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Common Myths

Myth: Dyslexia does not exist

            Fact: Dyslexia is one of the most researched and documented conditions that will impact children. More information on this                                      research can be found at


Myth: Dyslexia is rare


            Fact: According to the NIH researchers, in the United States, dyslexia impacts 20% of our population. That's 1 out of every 5 people.

                     But it does come in degrees. Some have it only mildly, some have it moderately, some have it severely, and some have it                                   profoundly.

                     Very few children with dyslexia are in the special education system. Only 1 in 10 will be eligible for an IEP (when tested in                                 second or third grade) under the category of Learning Disability (LD).

                     That means 9 out of 10 “fall through the cracks.” Although the parents and the teacher know there's something different about                         the child, the child does not qualify for special education services, and most will no longer get help from the reading specialist                         after first or second grade.

                     Dyslexia is not rare. It is the most common reason a child will struggle first with spelling, then with written expression, and                           eventually “hit the wall” in reading development by third grade.


Myth: People with dyslexia see things backwards

            Fact: People with dyslexia do not see things backwards. They see things the same way you and I do.

                     Dyslexia is not caused by a vision problem. That is why vision therapy does not work for this population. There is nothing                                 wrong with their eyes.

                     Yes, they reverse their b's and their d's and say “was” for “saw.” But that's caused by their lifelong confusion over left versus                               right and by their difficulty reading by sounding out.


Myth: Children outgrow dyslexia


            Fact:  Dyslexia is a lifelong issue. That means waiting—due to a false hope that it will disappear as the child gets older—is the worst                         thing  you can do.
                       It will not go away. The child will only get further and further behind—unless that child gets the right type of intervention or                           tutoring.
                       All the experts agree: Waiting is the worst thing you can do.
                       There are effective research-based methods that will bring their reading, spelling, and writing skills up to—and beyond—                                 grade level.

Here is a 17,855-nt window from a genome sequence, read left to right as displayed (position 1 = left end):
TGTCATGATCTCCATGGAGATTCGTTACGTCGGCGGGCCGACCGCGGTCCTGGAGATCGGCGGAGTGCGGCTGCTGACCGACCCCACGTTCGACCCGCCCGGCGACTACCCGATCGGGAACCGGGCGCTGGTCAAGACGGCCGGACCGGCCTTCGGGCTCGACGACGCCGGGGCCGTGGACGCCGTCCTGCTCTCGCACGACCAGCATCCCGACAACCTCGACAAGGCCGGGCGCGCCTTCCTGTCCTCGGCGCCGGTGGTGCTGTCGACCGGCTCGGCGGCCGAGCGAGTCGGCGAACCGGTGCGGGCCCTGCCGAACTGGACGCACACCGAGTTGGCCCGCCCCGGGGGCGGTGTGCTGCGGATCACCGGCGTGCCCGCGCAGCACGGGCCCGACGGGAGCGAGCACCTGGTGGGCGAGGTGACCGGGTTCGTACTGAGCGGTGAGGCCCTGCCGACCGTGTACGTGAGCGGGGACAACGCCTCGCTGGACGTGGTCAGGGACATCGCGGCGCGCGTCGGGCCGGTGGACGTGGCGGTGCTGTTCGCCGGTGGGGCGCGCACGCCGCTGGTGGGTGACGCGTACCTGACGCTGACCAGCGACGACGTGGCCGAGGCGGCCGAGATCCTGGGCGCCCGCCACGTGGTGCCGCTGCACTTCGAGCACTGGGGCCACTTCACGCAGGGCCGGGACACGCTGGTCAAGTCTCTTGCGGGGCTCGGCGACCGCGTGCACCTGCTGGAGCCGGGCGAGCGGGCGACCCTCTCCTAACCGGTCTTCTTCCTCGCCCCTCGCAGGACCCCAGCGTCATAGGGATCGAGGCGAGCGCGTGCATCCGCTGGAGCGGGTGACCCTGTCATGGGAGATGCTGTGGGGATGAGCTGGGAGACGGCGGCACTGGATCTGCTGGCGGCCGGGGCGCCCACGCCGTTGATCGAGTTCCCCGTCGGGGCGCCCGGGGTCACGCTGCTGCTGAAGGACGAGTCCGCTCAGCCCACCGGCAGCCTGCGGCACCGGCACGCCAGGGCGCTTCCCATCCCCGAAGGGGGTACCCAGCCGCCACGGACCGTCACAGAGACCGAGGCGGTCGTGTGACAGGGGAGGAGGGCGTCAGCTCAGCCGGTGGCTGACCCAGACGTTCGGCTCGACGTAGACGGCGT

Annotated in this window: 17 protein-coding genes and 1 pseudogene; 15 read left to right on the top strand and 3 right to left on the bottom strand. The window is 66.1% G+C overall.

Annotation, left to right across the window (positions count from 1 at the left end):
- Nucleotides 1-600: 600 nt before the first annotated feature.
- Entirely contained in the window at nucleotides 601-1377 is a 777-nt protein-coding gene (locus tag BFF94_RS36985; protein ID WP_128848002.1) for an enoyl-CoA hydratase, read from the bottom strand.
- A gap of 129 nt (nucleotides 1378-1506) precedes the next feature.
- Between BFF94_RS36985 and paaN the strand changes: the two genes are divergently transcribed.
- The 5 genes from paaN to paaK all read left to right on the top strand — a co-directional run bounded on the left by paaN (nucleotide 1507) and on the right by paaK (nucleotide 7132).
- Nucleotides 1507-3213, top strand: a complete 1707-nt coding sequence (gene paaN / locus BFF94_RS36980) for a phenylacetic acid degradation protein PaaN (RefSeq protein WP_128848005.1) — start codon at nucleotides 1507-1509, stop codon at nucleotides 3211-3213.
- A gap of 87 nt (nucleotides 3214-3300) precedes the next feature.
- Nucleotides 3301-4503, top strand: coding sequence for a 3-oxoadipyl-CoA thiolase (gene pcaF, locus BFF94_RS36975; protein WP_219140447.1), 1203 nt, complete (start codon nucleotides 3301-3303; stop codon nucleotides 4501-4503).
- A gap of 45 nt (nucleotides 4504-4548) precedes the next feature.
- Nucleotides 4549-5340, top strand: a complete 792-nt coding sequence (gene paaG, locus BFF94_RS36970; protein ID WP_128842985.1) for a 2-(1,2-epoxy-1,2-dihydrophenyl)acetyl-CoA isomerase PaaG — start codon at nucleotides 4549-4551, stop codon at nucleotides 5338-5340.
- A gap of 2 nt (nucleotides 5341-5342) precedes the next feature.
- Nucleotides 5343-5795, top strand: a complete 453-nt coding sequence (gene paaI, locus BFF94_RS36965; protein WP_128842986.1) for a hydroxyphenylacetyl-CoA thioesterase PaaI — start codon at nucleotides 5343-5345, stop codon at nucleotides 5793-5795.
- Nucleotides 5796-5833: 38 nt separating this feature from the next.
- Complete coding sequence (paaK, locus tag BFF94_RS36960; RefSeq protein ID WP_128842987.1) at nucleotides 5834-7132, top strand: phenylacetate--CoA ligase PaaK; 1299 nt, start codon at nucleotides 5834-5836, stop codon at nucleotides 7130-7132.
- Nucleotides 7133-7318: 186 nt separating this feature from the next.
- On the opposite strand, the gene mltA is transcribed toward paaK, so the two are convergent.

Although it is never too late to greatly improve their skills, early intervention is the best way to prevent or minimize the                                     damage to their self-esteem, their emotional distress, and their fear of going to school.


Myth: There is no way to diagnose dyslexia

            Fact:  Professionals with in-depth training can accurately diagnose dyslexia as early as age 5.


Myth: If you don't teach a child to read by age 9, it is too late.

            Fact: It is never ever too late to greatly improve the reading, spelling, and writing skills of someone with dyslexia.


Myth: Intelligence and ability to read are related. So if someone doesn't read well, they can't be very smart.  Related Myth: Gifted children cannot be dyslexic or have a learning disability.

            Fact: Dyslexia is not related to IQ. That means you can have a very high IQ and be dyslexic, you can have an average IQ and be                                   dyslexic, and you can have low IQ and be dyslexic. Many people with dyslexia are very bright and accomplish amazing things                           as adults. Visit the following link to see famous individuals with dyslexia:


Myth: People with dyslexia cannot read


            Fact: Everyone with dyslexia can read—up to a point. But they will “hit the wall” in reading development by third grade, if not                                   sooner.  When reading, they have great difficulty sounding out an unknown word—despite being taught phonics. They will                               often read a word fine on one page, but not recognize the very same word on the next page.


Myth: Retaining a child will improve their academic struggles


            Fact: Retention is a failed educational policy. It has never improved academic struggles.


Information found on this page was taken in part from the website Bright Solutions for Dyslexia,

Please visit them for more information on dyslexia.

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